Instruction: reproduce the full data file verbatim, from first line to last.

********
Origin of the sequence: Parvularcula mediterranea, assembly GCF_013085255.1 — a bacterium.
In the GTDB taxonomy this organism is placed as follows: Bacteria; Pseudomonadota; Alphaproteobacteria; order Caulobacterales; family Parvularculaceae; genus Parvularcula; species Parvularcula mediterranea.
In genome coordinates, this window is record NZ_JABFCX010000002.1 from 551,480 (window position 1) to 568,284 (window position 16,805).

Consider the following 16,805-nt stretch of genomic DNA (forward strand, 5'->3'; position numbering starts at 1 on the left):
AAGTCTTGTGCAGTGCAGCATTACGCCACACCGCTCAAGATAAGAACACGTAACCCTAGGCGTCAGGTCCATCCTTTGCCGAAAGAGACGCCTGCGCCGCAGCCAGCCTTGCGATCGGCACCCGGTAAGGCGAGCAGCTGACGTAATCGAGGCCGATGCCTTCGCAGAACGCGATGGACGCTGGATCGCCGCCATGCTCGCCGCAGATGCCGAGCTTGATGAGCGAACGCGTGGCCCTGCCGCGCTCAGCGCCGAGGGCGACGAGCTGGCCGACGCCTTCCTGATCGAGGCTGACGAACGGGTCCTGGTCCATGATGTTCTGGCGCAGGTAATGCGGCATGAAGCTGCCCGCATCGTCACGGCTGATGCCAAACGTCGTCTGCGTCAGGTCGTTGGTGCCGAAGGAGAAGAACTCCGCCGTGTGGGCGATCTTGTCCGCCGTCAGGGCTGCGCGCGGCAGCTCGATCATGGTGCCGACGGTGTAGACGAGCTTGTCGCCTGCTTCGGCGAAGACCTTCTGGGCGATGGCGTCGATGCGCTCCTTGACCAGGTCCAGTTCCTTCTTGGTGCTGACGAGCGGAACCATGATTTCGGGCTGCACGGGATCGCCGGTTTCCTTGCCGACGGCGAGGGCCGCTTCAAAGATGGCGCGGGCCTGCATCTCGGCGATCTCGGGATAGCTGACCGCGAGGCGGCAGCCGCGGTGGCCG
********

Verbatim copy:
Origin of the sequence: Parvularcula mediterranea, assembly GCF_013085255.1 — a bacterium.
In the GTDB taxonomy this organism is placed as follows: Bacteria; Pseudomonadota; Alphaproteobacteria; order Caulobacterales; family Parvularculaceae; genus Parvularcula; species Parvularcula mediterranea.
In genome coordinates, this window is record NZ_JABFCX010000002.1 from 551,480 (window position 1) to 568,284 (window position 16,805).

Consider the following 16,805-nt stretch of genomic DNA (forward strand, 5'->3'; position numbering starts at 1 on the left):
AAGTCTTGTGCAGTGCAGCATTACGCCACACCGCTCAAGATAAGAACACGTAACCCTAGGCGTCAGGTCCATCCTTTGCCGAAAGAGACGCCTGCGCCGCAGCCAGCCTTGCGATCGGCACCCGGTAAGGCGAGCAGCTGACGTAATCGAGGCCGATGCCTTCGCAGAACGCGATGGACGCTGGATCGCCGCCATGCTCGCCGCAGATGCCGAGCTTGATGAGCGAACGCGTGGCCCTGCCGCGCTCAGCGCCGAGGGCGACGAGCTGGCCGACGCCTTCCTGATCGAGGCTGACGAACGGGTCCTGGTCCATGATGTTCTGGCGCAGGTAATGCGGCATGAAGCTGCCCGCATCGTCACGGCTGATGCCAAACGTCGTCTGCGTCAGGTCGTTGGTGCCGAAGGAGAAGAACTCCGCCGTGTGGGCGATCTTGTCCGCCGTCAGGGCTGCGCGCGGCAGCTCGATCATGGTGCCGACGGTGTAGACGAGCTTGTCGCCTGCTTCGGCGAAGACCTTCTGGGCGATGGCGTCGATGCGCTCCTTGACCAGGTCCAGTTCCTTCTTGGTGCTGACGAGCGGAACCATGATTTCGGGCTGCACGGGATCGCCGGTTTCCTTGCCGACGGCGAGGGCCGCTTCAAAGATGGCGCGGGCCTGCATCTCGGCGATCTCGGGATAGCTGACCGCGAGGCGGCAGCCGCGGTGGCCG